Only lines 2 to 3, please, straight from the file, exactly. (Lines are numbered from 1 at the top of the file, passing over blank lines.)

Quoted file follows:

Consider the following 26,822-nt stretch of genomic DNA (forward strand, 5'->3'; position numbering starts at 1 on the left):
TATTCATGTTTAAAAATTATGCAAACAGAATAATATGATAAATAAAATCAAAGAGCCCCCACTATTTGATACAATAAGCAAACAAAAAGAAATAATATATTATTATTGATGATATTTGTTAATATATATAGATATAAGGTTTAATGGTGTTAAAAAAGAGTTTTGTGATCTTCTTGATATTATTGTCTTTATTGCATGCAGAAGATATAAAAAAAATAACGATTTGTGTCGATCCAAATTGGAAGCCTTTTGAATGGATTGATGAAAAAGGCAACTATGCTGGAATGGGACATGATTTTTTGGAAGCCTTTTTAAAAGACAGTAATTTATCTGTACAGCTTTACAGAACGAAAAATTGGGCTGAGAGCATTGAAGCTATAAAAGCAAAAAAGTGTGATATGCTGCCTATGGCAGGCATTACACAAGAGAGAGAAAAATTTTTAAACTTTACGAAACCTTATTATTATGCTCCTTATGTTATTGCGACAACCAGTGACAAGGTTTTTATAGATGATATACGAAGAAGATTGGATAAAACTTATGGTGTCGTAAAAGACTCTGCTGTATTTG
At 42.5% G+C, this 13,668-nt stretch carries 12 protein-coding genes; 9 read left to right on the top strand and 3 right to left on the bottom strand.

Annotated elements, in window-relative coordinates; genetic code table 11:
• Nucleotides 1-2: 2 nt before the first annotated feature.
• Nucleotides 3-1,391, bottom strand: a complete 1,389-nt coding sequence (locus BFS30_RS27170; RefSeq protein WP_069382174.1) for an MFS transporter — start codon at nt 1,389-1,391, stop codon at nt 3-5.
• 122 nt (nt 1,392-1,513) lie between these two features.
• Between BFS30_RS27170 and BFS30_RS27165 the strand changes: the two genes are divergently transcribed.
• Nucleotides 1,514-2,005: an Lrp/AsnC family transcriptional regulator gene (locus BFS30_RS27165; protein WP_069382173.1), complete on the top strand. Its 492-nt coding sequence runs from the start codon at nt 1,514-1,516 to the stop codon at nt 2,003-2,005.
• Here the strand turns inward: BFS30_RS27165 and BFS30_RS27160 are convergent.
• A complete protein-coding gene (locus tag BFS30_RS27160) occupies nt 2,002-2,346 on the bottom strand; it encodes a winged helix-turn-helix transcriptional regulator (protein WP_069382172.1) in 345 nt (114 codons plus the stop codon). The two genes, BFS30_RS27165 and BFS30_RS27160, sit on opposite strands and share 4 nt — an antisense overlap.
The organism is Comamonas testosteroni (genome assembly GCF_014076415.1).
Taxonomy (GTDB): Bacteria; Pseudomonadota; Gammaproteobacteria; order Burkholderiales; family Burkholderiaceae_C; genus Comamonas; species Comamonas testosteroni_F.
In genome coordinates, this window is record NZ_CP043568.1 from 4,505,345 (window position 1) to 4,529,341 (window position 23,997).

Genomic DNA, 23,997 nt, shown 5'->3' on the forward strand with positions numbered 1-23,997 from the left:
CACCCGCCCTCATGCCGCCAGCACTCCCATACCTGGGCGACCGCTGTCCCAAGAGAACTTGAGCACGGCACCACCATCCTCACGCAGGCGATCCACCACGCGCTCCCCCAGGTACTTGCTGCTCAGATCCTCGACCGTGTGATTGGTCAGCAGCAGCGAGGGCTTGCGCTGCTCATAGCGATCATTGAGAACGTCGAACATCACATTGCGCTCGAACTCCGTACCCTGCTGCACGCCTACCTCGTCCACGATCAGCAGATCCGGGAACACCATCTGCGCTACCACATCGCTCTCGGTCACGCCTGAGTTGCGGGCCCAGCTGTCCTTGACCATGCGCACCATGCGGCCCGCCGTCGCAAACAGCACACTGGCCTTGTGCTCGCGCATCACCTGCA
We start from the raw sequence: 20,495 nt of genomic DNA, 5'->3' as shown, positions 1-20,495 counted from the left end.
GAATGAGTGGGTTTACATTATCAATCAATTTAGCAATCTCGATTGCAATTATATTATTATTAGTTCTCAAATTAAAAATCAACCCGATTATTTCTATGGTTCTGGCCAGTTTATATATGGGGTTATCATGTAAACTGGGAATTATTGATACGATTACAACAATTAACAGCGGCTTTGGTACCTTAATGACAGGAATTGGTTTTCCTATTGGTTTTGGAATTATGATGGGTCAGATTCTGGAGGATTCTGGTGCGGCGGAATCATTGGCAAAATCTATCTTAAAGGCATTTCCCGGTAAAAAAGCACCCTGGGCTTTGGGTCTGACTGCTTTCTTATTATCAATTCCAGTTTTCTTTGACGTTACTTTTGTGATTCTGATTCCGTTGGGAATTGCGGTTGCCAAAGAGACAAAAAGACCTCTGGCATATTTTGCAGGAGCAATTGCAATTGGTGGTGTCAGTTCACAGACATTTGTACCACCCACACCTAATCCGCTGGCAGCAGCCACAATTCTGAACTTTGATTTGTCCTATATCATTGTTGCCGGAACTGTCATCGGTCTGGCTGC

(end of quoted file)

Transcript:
TATTCATGTTTAAAAATTATGCAAACAGAATAATATGATAAATAAAATCAAAGAGCCCCCACTATTTGATACAATAAGCAAACAAAAAGAAATAATATATTATTATTGATGATATTTGTTAATATATATAGATATAAGGTTTAATGGTGTTAAAAAAGAGTTTTGTGATCTTCTTGATATTATTGTCTTTATTGCATGCAGAAGATATAAAAAAAATAACGATTTGTGTCGATCCAAATTGGAAGCCTTTTGAATGGATTGATGAAAAAGGCAACTATGCTGGAATGGGACATGATTTTTTGGAAGCCTTTTTAAAAGACAGTAATTTATCTGTACAGCTTTACAGAACGAAAAATTGGGCTGAGAGCATTGAAGCTATAAAAGCAAAAAAGTGTGATATGCTGCCTATGGCAGGCATTACACAAGAGAGAGAAAAATTTTTAAACTTTACGAAACCTTATTATTATGCTCCTTATGTTATTGCGACAACCAGTGACAAGGTTTTTATAGATGATATACGAAGAAGATTGGATAAAACTTATGGTGTCGTAAAAGACTCTGCTGTATTTG
At 42.5% G+C, this 13,668-nt stretch carries 12 protein-coding genes; 9 read left to right on the top strand and 3 right to left on the bottom strand.